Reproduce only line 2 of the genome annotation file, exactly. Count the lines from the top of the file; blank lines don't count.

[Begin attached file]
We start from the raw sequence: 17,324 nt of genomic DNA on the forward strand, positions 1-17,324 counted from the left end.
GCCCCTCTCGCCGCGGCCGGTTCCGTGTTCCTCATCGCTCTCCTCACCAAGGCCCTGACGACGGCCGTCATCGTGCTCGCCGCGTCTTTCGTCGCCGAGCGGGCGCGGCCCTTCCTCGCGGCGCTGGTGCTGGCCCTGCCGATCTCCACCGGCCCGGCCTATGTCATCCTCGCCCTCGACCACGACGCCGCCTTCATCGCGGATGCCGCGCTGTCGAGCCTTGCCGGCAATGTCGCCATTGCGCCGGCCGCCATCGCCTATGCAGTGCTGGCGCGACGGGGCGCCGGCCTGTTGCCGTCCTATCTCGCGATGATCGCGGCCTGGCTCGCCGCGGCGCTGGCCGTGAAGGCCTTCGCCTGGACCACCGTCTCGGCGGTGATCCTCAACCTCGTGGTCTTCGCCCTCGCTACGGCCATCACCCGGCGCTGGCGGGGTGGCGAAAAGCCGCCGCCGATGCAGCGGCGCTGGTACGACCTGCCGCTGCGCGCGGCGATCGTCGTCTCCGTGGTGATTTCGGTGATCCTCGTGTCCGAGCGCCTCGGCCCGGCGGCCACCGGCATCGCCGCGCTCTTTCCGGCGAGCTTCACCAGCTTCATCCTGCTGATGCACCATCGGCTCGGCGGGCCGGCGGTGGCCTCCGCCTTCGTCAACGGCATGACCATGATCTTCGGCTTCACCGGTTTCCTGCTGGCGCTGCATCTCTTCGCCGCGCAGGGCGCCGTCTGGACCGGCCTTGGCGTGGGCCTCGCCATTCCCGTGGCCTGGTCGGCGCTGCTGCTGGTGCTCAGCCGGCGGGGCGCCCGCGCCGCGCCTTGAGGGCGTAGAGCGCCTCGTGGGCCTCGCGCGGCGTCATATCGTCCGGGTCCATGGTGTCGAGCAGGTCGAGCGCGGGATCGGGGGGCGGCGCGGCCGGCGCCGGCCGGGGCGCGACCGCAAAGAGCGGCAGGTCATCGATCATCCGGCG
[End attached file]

GCCCCTCTCGCCGCGGCCGGTTCCGTGTTCCTCATCGCTCTCCTCACCAAGGCCCTGACGACGGCCGTCATCGTGCTCGCCGCGTCTTTCGTCGCCGAGCGGGCGCGGCCCTTCCTCGCGGCGCTGGTGCTGGCCCTGCCGATCTCCACCGGCCCGGCCTATGTCATCCTCGCCCTCGACCACGACGCCGCCTTCATCGCGGATGCCGCGCTGTCGAGCCTTGCCGGCAATGTCGCCATTGCGCCGGCCGCCATCGCCTATGCAGTGCTGGCGCGACGGGGCGCCGGCCTGTTGCCGTCCTATCTCGCGATGATCGCGGCCTGGCTCGCCGCGGCGCTGGCCGTGAAGGCCTTCGCCTGGACCACCGTCTCGGCGGTGATCCTCAACCTCGTGGTCTTCGCCCTCGCTACGGCCATCACCCGGCGCTGGCGGGGTGGCGAAAAGCCGCCGCCGATGCAGCGGCGCTGGTACGACCTGCCGCTGCGCGCGGCGATCGTCGTCTCCGTGGTGATTTCGGTGATCCTCGTGTCCGAGCGCCTCGGCCCGGCGGCCACCGGCATCGCCGCGCTCTTTCCGGCGAGCTTCACCAGCTTCATCCTGCTGATGCACCATCGGCTCGGCGGGCCGGCGGTGGCCTCCGCCTTCGTCAACGGCATGACCATGATCTTCGGCTTCACCGGTTTCCTGCTGGCGCTGCATCTCTTCGCCGCGCAGGGCGCCGTCTGGACCGGCCTTGGCGTGGGCCTCGCCATTCCCGTGGCCTGGTCGGCGCTGCTGCTGGTGCTCAGCCGGCGGGGCGCCCGCGCCGCGCCTTGAGGGCGTAGAGCGCCTCGTGGGCCTCGCGCGGCGTCATATCGTCCGGGTCCATGGTGTCGAGCAGGTCGAGCGCGGGATCGGGGGGCGGCGCGGCCGGCGCCGGCCGGGGCGCGACCGCAAAGAGCGGCAGGTCATCGATCATCCGGCG